Only a student whose essay is marked at 25 points would have been awareded a C-grade in June 2012. However, when that student was being handed the essay back, they would have been under the impression that it was a very strong C-grade essay and almost a B-grade essay. If a school were to be offering additional support and assistance and mentoring to their C/D borderline students as many schools do, this student would not have been a candidate even though the essay has only barely crossed and C/D threshold in June 2012.

The effect is even more pronounced in the Imaginative Writing unit: if students were awarded a C by their teachers for their work produced in the course of Year 10 or 11, every single student would have been downgraded to a D because the C-grade boundary has shifted from 21-25 to 26-29.


These are the English Language Grade Boundaries. The same pattern emerges: the grade boundaries of Controlled Assessments have shifted by a significant number of marks and especially in the C/D borderline. Here, however, the effect is slightly less extreme: because this qualification marks are out of 60, the increase in grade boundaries does not shift attainment by whole grades as it does in the English qualification. Therefore a larger proportion of those students receiving essays and stories back at C-grades still achieved their C-grade.

This qualification also demands only one literary essay whereas the English qualification requires three which are then averaged out.

These two qualifications are important: these are the grades that sixth form and vocational colleges, employers and schools look to to determine whether the candidate has the baseline C for literacy and is almost invariably looked for. Whilst many colleges will still be accepting students with a D instead of a C, and no doubt have been inundated with phone calls recently, the C-grade in GCSE English / Language is still going to be a benchmark for the ability to communicate into the future.

For the sake of completeness, below are the English Literature grade boundaries.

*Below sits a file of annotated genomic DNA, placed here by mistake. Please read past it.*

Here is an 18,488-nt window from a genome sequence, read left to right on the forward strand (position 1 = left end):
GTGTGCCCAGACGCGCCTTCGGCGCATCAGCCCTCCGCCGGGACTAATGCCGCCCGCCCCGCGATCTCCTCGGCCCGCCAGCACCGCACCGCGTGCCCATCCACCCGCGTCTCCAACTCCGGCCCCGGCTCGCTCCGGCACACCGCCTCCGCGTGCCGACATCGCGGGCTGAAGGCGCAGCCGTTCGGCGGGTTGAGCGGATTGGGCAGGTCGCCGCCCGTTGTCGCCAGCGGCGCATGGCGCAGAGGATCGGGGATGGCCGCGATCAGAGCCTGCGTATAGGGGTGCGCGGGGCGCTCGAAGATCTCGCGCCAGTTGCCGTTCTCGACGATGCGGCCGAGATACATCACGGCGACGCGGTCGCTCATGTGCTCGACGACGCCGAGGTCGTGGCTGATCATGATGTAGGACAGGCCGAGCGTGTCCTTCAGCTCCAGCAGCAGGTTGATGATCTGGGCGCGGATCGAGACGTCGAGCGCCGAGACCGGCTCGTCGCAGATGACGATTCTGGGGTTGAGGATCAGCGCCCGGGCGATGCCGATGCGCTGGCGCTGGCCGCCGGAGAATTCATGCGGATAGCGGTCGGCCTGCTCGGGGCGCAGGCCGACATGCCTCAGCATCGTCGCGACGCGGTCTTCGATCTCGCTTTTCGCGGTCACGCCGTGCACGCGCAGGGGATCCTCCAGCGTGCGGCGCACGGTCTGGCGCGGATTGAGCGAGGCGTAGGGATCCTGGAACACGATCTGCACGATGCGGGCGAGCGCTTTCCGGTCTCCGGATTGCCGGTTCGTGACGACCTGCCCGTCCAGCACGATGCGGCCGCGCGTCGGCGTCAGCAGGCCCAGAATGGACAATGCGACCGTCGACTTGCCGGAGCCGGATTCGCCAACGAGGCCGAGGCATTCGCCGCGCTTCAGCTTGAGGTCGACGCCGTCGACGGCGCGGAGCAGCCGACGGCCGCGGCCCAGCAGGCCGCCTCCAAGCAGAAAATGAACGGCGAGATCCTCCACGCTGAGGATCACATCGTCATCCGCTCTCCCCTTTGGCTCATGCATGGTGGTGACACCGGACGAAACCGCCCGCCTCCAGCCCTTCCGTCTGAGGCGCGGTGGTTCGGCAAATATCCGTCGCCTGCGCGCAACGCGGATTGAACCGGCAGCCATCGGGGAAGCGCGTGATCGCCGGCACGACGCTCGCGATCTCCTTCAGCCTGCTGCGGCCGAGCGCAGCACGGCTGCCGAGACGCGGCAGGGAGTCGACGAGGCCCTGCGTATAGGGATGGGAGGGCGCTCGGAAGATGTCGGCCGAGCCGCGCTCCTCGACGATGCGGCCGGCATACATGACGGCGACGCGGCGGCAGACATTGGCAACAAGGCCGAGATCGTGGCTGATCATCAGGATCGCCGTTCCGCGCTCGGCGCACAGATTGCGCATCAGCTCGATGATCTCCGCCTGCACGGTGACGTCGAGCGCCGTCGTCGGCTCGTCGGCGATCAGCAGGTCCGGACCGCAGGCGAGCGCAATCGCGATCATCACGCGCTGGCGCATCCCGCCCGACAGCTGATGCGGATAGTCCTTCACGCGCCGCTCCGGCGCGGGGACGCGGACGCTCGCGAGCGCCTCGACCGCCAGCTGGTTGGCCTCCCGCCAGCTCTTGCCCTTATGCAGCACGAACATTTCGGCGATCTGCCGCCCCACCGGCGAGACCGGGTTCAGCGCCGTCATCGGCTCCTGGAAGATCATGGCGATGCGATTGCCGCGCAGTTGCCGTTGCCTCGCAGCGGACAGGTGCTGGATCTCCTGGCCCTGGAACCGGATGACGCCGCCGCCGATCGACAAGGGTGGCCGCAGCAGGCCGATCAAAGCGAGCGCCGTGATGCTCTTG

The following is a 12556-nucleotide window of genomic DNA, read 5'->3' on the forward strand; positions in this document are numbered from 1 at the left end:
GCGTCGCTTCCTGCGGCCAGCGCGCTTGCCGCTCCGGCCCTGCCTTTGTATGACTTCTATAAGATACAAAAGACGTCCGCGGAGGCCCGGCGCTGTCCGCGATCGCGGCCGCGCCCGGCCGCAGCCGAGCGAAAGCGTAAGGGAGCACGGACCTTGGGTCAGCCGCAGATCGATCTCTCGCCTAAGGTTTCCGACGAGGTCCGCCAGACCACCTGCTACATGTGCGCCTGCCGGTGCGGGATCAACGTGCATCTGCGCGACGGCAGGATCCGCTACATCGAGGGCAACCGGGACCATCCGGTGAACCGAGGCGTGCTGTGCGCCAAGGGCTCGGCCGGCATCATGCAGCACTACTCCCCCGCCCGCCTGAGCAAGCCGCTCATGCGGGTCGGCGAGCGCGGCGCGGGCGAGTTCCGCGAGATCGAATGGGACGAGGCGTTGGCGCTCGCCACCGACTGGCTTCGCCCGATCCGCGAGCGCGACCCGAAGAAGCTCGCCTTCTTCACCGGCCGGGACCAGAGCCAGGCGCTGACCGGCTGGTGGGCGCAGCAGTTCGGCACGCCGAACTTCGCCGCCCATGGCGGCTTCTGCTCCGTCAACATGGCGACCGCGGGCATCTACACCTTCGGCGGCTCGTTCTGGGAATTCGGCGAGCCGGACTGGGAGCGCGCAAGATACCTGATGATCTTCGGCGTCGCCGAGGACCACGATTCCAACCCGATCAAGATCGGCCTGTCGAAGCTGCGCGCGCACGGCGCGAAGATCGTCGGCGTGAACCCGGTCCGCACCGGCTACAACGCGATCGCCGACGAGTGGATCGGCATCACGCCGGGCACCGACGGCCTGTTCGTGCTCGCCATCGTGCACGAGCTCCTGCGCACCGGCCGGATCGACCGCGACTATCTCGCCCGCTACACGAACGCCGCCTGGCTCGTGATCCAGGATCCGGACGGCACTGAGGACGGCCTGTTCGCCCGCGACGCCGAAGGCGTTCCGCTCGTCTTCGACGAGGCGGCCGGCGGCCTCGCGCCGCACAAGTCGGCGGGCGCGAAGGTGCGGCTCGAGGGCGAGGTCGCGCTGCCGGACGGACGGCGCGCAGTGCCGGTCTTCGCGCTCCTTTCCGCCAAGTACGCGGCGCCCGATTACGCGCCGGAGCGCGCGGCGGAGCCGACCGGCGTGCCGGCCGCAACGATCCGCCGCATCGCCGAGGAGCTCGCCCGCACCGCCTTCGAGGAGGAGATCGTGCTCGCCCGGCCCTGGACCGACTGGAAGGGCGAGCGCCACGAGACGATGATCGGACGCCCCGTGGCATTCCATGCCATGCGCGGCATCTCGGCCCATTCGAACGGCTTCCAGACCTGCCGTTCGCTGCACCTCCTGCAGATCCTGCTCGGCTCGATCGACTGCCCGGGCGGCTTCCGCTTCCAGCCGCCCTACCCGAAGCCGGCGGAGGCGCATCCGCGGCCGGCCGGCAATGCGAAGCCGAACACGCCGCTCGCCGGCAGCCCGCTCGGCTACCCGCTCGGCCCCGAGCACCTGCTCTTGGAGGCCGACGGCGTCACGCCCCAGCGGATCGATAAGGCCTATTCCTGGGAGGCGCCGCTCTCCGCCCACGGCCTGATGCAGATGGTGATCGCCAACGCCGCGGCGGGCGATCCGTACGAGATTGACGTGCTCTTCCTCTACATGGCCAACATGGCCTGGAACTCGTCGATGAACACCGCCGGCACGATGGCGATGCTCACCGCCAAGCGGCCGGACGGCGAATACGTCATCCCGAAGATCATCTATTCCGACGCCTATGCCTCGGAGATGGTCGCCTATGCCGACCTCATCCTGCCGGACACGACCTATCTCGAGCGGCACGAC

This shows that the Literature qualification has not suffered from this rise in grade boundaries to anything like the same extent as the English or Language: the C-grade threshold is almost identical to the previous years, having increased by a single mark. The rise in grade boundaries here has affected the lower grades: Es and Fs have seen the gratest rise in grade boundaries; A*-B demonstrate a lowering of the grade boundaries. A number of factors may help to explain this: a large number of schools elect not to enter students for Literature without a realistic probability of achieving a C grade; it is a more challenging exam requiring detailed knowledge and understanding of six texts encompassing drama, poetry and prose in both contemporary and “heritage” contexts and from other cultures.

The Heritage Prose and Contemporary Poetry examination is peculiar: at foundation level, the grade boundaries have reduced slightly; at the higher level, there is a huge rise: every student who wrote to the same level as a C grade essay in January 2012, which would have required 19-23 marks, would have achieved a D-grade in June 2012.

Now, I am not banging any particular drum here. These are publically available statistics and I have done nothing more here than put in one place information in the OCR website.

The OCR Examination Board’s official stance, as stated on their website, is

Grade boundaries are not automatically carried forward and are set in the context of the overall performance on a specification.

This summer is the first time we have certificated at specification level for GCSE English and English Language and also saw a far higher entry for the coursework units than at any previous exam series.

Our responsibility is to ensure that, overall, we maintain standards as we move to the new specifications and this, inevitably, has an impact on the setting of the boundaries.

Whilst significant increases in coursework or controlled assessment boundaries from one examination to the next are not desirable, all the examination boards needed to raise these this summer.

Overall, the awarders were confident that the right standards had been carried forward for the new English specifications to meet the regulator’s expectations of comparable outcomes in these subjects.

The OCR website is for those of you who want to check it out yourselves.

If you have concerns about your results, it is possible for your school to request remarking – the deadline for that or for any sort of appeal is 20th September 2012 according to the Joint Council for Qualifications